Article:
My Life in Fandom

Although I have been an avid reader of science fiction and fantasy since grade school, I remained largely isolated from organized fandom for most of my youth, largely due to lack of opportunity in a small town where no one else was interested in science fiction. My first association with fandom was with the former U of I fan club, ChUSFA (Champaign-Urbana Science Fiction Association). Although I was a regular user of their private library and attended meetings, I was not particularly active beyond the local circle. I believed (wrongly, but quite sincerely) that I simply could not afford to attend science fiction conventions or otherwise become active in the larger fandom arena. The situation was pretty much the same with my involvement in Time Travelers Anonymous, the local Dr. Who fan club that has also since become defunct. I would attend meetings regularly, but otherwise did very little.

During that period, I wrote to the address inside one of the Darkover books to become involved in Darkover fandom, since I'd heard that Marion Zimmer Bradley was friendly to beginning writers. I soon became involved in an Amateur Press Association known as The Eighth Domain, which allowed me to correspond with a large number of other Darkover fans in a 'zine format. Unfortunately all that changed in 1992 with an unpleasant incident that led MZB to discontinue the Friends of Darkover anthology series and generally made Darkover fandom an iffy proposition. The Eighth Domain first went to a non-fiction-only format and finally abandoned its Darkover connections entirely, becoming a general natterzine known as Obloids.

I also got my introduction to Sime~Gen fandom as a result of writing to the address listed in one of the Sime~Gen novels. However, because I could not afford to buy the fanzines, I never really became a member of the community. I'd receive the irregular newsletter on pink paper by which Jacqueline Lichtenberg kept her fans appraised of her upcoming publications, but I never really corresponded with anyone.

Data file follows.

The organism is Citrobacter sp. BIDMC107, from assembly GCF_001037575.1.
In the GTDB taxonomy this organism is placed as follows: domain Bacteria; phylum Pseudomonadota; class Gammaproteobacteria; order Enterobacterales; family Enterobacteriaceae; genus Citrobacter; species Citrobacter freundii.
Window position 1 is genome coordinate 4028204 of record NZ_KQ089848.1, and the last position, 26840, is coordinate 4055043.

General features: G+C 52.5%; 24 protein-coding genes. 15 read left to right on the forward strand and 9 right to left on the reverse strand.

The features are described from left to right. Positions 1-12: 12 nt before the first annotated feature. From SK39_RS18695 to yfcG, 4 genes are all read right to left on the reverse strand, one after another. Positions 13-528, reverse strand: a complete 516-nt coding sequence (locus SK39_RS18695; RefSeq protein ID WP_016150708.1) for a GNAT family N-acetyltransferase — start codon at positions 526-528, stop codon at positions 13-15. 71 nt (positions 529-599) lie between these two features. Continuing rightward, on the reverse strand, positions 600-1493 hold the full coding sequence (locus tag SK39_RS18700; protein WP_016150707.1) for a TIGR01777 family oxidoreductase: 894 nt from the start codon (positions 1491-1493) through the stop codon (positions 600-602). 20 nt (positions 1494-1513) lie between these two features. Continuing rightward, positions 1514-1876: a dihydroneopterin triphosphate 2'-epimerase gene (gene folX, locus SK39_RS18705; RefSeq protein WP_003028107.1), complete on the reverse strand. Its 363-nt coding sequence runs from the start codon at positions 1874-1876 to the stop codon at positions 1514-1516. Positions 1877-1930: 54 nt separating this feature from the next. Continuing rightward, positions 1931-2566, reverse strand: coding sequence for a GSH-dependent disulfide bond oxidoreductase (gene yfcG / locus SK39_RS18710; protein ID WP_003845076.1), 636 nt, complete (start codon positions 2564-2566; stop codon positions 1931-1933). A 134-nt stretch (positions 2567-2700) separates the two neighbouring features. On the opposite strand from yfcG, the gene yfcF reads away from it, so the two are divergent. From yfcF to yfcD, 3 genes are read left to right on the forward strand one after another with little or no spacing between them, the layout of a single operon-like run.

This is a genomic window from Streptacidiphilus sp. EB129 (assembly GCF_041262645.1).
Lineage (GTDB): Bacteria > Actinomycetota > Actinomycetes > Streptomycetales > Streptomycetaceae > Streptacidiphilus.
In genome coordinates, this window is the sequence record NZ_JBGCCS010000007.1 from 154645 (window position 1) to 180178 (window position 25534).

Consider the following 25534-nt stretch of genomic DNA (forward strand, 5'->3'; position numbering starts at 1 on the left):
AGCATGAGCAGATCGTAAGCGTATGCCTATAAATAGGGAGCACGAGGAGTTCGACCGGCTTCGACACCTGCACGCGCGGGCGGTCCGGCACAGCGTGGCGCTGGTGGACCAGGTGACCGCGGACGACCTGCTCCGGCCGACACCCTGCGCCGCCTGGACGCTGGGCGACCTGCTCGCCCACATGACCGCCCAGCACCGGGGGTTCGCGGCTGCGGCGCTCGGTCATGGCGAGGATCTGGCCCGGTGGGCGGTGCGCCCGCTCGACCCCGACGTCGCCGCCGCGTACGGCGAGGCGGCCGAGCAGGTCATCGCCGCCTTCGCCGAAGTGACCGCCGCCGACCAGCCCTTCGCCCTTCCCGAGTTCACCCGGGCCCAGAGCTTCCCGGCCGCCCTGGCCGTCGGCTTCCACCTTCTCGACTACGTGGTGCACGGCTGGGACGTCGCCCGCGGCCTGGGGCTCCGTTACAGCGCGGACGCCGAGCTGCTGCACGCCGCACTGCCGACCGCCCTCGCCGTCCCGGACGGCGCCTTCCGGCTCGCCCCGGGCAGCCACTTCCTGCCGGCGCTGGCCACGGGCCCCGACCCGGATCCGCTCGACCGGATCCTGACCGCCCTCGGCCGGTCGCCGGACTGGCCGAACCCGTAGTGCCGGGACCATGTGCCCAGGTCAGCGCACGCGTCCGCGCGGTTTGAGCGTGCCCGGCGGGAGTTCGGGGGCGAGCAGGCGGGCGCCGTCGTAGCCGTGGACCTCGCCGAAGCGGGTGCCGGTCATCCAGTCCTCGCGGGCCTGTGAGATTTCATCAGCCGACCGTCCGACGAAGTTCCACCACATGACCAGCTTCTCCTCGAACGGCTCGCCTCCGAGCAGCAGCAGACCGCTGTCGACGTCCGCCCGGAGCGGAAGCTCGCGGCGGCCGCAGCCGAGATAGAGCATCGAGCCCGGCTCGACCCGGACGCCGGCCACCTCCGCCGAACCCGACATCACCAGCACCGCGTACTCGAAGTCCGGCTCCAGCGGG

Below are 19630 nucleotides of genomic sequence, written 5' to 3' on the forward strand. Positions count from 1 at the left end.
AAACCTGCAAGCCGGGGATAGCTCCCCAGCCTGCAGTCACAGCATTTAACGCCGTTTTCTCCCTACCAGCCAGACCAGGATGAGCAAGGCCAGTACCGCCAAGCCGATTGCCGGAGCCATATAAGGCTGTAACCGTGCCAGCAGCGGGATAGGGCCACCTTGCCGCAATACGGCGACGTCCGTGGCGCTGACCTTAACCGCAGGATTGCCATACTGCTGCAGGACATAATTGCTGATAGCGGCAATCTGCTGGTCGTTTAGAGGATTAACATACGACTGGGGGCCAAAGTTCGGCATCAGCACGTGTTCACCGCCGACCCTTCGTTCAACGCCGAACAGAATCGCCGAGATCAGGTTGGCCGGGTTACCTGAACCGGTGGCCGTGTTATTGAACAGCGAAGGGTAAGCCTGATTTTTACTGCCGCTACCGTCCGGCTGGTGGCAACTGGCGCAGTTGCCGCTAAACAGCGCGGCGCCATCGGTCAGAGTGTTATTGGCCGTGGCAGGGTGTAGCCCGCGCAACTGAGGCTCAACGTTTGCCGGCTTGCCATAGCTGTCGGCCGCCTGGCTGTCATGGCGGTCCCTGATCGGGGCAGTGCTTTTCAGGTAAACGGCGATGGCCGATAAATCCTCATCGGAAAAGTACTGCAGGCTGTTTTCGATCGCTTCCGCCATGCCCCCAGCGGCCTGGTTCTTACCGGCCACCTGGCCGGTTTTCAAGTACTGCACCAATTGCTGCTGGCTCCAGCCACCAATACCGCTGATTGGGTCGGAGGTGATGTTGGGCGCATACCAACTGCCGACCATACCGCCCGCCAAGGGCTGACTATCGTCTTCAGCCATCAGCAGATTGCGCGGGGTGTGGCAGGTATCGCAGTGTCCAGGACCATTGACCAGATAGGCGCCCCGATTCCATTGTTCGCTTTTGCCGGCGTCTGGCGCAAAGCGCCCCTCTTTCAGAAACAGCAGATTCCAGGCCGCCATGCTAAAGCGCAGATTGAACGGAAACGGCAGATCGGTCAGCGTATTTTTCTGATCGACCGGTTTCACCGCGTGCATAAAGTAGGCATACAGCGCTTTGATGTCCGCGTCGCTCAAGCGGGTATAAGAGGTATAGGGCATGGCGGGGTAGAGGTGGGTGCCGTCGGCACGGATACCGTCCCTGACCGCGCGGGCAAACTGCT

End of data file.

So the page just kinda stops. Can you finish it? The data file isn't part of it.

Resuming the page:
That situation began to change in the 1990's as I got my first computer and modem and was able to get on GEnie's Science Fiction Round Table. For the first time I was able to have almost-realtime interactions with other people who enjoyed science fiction. However, it was still all via text, and while I would read about people's trips to conventions, I still was firmly convinced there was no way I could afford to attend one.

That changed almost by accident in 1995. A fellow member of a by-mail writers' workshop needed a second person to assist with a panel on writing and workshops that she was doing at Capricon that year. Although I was initially hesitant, she assured me that membership and crash space would be covered and I'd need only provide my own transportation to Chicago. So I decided to go ahead and take the risk of driving from Bloomington-Normal in an old and less than reliable car, and off I went.I ended up having such a great time that I wanted to go to more conventions. I also discovered that fandom is like a sort of giant family, and that the roof can often serve as one's introduction to all kinds of people. Acquaintances could quickly become fast friends, sufficiently close to be willing to share room expenses. I even ended up meeting the man I would end up marrying, and becoming involved in his bookselling business.

In subsequent years my level of participation in conventions has varied. During 2007 and 2008 it hit a low as a result of financial problems, including high fuel costs and poor sales at our dealers' tables. As a result, we had to stop going to a number of cons I'd previously attended, which left me feeling rather shut out. This was compounded by some interpersonal difficulties in our local science fiction community which resulted in my feeling more and more like an outsider.

However, in 2009 a new anime convention came to Indianapolis, and my husband and I took significant responsibilities in its operation. Because we were dealers at regular science fiction conventions, we could bring our experience in logistics of running a dealers' room to the anime convention. In fact, the dealers there were soon complimenting us on how well the dealers' room was run, from load-in to load-out.

More recently we've begun to shift our business model on our convention sales, moving away from our previous emphasis on books and dealing more in t-shirts. The success we've had as a result has meant that we attend more cons, but it also means we tend to be so busy that we hardly get away from our dealers' tables. However, I have made a commitment to getting back to doing more art and having fresh art on the art shows again, so we'll see what happens on that front.

Last updated October 21, 2012.